100 per cent recyclable materials, such as plastic bags and printer cartridges, have been used to seal parts of the $354 million Regency to Pym Street project and save 9.4 tonnes of carbon dioxide.
110,000 plastic bags, 324kg of recycled canola oil, 2,500 printer cartridges and 207 tonnes of recycled asphalt were re-used in the sealing process instead of being sent to the landfill.
The project, which is part of the Marshall Government’s $12.9 billion infrastructure spend, is creating hundreds of local jobs each year.
“Through our $12.9 billion pipeline of infrastructure works we will create thousands of local jobs, reduce travel times and importantly improve road safety across our state,” Minister for Transport, Infrastructure and Local Government, Stephan Knoll, said.
“The Regency to Pym Project is a $354 million piece of the North-South Corridor puzzle that will create hundreds of jobs per year and will mean motorists will not have to stop at a single traffic light between the River Torrens and Gawler.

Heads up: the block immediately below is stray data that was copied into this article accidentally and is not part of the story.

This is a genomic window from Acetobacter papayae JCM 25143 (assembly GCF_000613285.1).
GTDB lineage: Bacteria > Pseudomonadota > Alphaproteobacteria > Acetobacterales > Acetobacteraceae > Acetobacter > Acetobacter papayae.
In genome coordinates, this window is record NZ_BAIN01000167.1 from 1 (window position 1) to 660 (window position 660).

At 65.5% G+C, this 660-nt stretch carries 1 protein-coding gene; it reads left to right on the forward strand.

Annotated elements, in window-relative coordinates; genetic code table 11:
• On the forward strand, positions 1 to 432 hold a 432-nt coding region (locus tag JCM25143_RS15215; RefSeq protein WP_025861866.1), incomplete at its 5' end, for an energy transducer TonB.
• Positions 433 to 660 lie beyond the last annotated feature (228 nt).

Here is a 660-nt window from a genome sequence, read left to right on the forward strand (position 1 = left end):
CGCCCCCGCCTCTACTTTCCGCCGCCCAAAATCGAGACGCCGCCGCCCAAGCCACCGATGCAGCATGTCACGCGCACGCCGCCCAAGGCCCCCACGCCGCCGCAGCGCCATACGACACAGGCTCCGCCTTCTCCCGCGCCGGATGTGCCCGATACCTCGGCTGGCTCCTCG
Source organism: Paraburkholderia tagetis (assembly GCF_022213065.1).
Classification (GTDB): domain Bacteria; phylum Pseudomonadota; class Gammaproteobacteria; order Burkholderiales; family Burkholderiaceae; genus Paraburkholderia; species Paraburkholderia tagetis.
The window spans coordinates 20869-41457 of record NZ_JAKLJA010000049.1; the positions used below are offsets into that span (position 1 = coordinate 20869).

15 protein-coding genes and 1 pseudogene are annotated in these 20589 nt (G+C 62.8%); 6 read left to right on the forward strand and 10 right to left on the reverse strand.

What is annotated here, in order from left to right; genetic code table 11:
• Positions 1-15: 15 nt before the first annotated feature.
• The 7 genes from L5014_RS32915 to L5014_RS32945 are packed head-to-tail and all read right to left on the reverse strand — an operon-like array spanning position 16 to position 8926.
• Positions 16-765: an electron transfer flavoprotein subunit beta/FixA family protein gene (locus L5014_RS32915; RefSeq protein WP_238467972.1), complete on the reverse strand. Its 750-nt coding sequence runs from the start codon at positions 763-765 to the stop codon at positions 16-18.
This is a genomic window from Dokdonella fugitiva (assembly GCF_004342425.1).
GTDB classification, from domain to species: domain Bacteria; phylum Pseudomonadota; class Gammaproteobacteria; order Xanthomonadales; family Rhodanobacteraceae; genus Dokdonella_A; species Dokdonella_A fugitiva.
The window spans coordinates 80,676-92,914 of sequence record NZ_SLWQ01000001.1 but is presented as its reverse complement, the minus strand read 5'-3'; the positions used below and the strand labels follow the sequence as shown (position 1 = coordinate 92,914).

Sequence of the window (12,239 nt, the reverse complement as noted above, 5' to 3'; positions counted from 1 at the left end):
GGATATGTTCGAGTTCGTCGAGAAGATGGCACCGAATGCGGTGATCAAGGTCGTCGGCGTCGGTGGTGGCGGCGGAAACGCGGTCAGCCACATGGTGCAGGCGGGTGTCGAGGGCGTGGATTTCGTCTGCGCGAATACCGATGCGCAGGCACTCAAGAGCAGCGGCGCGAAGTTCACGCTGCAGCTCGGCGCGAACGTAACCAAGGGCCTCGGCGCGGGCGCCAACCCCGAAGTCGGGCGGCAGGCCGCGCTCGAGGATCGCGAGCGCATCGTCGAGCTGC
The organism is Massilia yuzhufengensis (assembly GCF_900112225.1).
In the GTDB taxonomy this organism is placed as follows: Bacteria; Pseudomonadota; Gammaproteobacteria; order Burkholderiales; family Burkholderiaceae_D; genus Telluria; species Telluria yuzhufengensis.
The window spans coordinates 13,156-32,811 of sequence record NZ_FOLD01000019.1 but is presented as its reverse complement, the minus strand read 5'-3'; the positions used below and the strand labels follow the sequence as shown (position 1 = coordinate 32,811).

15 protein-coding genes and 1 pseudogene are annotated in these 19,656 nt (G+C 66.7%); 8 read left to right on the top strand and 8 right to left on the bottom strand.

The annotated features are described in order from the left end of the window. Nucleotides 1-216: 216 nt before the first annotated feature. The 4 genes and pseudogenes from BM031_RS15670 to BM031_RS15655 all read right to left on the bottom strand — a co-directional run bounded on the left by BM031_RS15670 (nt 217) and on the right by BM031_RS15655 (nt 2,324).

“As part of this project, the team sealed the construction office car park with 100 per cent recyclable materials.”
This saved 9.4 tonnes of carbon dioxide, which is the equivalent of taking nine cars off the roads.
“The project will also be supporting a trial of the addition of plastic to the asphalt mix on a section of road pavement and will be exploring further opportunities to use recyclable materials on other aspects of the works,” Mr Knoll said.
Minister for Environment and Water, David Speirs, said South Australia continued to lead the nation in sustainable waste management.
“As a Government we are always looking at ways in which we can reduce our carbon footprint and protect our environment for future generations.
“South Australia has been a nation leader in waste management, pioneering container deposit legislation, banning plastic bags and being the first mover as we look to remove single use plastics.
“The Marshall Government is leading by example and is exploring innovative ways in which we can reduce our carbon footprint and support sustainable waste management initiatives,” Mr Speirs said.